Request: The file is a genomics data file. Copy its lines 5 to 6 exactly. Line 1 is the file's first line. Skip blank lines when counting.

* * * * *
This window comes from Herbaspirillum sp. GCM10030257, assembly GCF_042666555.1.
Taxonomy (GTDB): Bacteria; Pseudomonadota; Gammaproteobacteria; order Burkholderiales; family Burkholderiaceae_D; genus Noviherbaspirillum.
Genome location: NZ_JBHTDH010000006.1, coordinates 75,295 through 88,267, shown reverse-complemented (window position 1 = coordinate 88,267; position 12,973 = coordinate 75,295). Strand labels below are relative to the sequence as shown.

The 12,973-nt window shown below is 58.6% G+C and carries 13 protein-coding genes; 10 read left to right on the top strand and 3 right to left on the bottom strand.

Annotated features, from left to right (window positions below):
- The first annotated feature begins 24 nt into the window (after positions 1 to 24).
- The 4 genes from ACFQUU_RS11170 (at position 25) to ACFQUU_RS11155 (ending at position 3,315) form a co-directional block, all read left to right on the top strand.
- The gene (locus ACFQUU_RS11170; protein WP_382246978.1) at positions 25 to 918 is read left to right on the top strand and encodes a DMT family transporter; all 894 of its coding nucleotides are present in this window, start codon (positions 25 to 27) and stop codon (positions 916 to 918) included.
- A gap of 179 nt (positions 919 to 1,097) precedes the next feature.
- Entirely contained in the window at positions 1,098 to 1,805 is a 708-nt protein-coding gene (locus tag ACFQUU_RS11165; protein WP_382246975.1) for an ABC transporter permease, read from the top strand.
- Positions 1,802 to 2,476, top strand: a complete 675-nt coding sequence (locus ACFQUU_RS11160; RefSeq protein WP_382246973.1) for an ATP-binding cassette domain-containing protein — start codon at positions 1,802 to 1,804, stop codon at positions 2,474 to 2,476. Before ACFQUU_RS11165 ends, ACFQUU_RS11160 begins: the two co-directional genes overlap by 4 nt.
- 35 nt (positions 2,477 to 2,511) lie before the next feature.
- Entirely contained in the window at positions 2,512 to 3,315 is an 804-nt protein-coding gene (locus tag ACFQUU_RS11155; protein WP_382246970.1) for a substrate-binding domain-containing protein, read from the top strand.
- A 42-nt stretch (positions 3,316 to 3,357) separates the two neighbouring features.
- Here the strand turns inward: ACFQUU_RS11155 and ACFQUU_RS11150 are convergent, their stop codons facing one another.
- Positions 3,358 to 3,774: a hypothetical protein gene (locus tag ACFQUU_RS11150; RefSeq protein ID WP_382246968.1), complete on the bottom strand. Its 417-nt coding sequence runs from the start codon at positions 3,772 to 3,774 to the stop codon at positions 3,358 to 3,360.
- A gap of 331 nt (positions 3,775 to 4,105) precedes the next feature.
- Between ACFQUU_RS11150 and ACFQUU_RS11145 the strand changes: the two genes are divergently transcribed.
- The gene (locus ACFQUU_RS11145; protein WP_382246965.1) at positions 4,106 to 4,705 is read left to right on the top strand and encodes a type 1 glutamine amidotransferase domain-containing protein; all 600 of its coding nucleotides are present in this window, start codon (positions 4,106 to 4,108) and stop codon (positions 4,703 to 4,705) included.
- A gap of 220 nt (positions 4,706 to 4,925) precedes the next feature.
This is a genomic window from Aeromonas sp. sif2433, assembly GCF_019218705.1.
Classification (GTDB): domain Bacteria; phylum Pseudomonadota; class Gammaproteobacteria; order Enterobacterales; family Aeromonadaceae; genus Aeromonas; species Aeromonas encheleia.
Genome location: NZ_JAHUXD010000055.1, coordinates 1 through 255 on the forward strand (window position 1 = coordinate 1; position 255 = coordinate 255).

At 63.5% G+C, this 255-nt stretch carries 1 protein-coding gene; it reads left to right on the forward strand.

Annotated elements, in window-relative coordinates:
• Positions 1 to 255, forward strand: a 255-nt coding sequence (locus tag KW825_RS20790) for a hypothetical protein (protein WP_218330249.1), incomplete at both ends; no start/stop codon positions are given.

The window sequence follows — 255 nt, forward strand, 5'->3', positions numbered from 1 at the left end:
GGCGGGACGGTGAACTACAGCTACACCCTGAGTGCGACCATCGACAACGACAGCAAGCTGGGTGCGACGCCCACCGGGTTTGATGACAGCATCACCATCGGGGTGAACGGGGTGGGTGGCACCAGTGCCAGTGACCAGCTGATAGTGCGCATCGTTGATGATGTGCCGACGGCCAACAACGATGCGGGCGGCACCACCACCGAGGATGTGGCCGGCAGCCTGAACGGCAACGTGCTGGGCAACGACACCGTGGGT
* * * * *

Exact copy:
Annotated features, from left to right (window positions below):
- The first annotated feature begins 24 nt into the window (after positions 1 to 24).